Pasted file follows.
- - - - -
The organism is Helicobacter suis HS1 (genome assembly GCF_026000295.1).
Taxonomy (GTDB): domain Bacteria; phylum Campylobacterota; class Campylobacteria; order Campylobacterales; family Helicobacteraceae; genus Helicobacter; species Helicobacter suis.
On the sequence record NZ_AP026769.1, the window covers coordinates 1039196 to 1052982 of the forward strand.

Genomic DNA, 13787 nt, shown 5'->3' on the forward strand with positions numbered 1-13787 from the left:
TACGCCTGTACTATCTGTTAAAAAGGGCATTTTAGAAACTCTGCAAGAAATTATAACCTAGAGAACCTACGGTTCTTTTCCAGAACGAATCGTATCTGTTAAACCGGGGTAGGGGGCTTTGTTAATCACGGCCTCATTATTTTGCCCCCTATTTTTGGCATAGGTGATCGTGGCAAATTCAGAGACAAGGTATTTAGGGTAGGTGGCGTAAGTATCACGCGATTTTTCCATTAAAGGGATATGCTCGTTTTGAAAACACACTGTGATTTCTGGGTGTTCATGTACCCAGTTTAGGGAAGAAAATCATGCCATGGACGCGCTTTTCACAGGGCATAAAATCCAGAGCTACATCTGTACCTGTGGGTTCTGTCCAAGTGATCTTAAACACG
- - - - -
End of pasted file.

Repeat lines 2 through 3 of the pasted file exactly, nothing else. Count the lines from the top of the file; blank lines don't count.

Taxonomy (GTDB): domain Bacteria; phylum Campylobacterota; class Campylobacteria; order Campylobacterales; family Helicobacteraceae; genus Helicobacter; species Helicobacter suis.
On the sequence record NZ_AP026769.1, the window covers coordinates 1039196 to 1052982 of the forward strand.